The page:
Imagine you have to protect yourself from an incoming nuclear explosion. How would you defend yourself? Maybe wearing fireproof clothes or sheltering in the bunker. How about relying on paint? If you think that was quite a ridiculous idea to even consider, then you have to hear why the United States and Britain came up with the idea of defending their aircraft, not with some special coating or anti-radiation technology but by painting it with a special color called anti-flash white.

When it comes to surviving a nuclear blast, paint is probably the last type of defense you’d consider. However, with the advent of nuclear weapons – which were continuously growing in power – there was a real risk that the release plane would not be able to outrun the blast. As one of the key design requirements of an aircraft is being lightweight, they couldn’t exactly cover the bombers in a few feet of reinforced concrete and lead shielding. Instead, they had to use any means possible to improve an aircraft’s survival.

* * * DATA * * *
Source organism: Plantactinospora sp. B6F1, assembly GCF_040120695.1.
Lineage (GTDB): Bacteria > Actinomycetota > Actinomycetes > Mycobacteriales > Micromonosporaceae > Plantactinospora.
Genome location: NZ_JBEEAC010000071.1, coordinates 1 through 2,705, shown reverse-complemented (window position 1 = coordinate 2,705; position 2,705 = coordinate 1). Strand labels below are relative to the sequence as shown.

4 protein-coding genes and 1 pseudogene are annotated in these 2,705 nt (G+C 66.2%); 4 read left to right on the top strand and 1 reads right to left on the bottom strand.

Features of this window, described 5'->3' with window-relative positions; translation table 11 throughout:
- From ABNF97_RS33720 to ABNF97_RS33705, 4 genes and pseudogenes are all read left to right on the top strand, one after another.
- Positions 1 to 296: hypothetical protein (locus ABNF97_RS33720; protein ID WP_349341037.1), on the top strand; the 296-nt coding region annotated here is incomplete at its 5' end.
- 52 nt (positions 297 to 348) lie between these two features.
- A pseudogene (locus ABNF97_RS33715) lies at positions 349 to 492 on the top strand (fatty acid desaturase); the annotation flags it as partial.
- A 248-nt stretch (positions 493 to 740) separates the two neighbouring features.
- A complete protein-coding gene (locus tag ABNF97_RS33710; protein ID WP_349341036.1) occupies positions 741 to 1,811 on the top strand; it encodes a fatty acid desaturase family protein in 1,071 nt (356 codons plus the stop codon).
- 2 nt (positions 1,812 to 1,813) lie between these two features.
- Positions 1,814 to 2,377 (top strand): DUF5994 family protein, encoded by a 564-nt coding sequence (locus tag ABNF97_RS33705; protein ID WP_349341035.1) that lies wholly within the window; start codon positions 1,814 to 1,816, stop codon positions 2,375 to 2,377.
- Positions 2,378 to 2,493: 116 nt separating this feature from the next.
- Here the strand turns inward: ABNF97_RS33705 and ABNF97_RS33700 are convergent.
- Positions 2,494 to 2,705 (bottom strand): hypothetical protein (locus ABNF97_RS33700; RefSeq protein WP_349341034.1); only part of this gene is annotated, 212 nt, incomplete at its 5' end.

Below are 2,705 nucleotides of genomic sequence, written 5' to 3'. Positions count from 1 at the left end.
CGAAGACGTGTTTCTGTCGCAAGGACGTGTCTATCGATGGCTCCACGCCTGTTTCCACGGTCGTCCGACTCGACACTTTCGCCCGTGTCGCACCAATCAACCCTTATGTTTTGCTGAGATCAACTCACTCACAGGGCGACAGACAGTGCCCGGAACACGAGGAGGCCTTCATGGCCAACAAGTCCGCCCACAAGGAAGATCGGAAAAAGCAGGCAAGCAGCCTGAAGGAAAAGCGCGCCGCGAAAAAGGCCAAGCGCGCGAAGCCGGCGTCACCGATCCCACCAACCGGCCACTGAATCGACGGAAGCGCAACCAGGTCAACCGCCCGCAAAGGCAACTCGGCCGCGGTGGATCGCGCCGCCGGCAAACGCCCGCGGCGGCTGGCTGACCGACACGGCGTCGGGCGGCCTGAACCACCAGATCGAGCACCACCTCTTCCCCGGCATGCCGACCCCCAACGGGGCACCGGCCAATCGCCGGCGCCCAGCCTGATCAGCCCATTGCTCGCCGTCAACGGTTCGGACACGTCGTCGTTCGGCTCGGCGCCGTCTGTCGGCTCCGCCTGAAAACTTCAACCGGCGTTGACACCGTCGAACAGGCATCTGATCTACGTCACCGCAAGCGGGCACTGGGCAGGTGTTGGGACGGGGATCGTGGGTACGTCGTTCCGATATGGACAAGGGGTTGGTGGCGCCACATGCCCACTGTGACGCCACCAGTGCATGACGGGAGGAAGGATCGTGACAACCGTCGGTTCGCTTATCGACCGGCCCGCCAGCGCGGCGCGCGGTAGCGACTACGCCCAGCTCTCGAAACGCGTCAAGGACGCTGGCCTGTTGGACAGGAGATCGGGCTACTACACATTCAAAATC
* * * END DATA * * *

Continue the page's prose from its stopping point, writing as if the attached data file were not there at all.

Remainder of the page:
The Science of Aircraft Survivability

Believe it or not, an airplane’s capability to survive blasts could be dictated by its color. To understand why we have to know how nuclear explosions affect them. The blast releases immense amounts of energy, and the blast wave could cause devastating effects to anyone and anything within its range. The thermal radiation travels at approximately the speed of light, and it could instantly affect objects at much greater distances. For instance, a 1 megaton bomb could easily cause third-degree burns at around 5 miles away, second-degree at about 6 miles, and then first-degree to someone at about seven miles away.

While engineers could only do so much to protect an aircraft from the physical shockwave that a nuclear blast could cause, they wanted to do something to shield it against the intense thermal radiation. Their idea was to paint their Nuclear bomb-equipped planes in a specific white paint.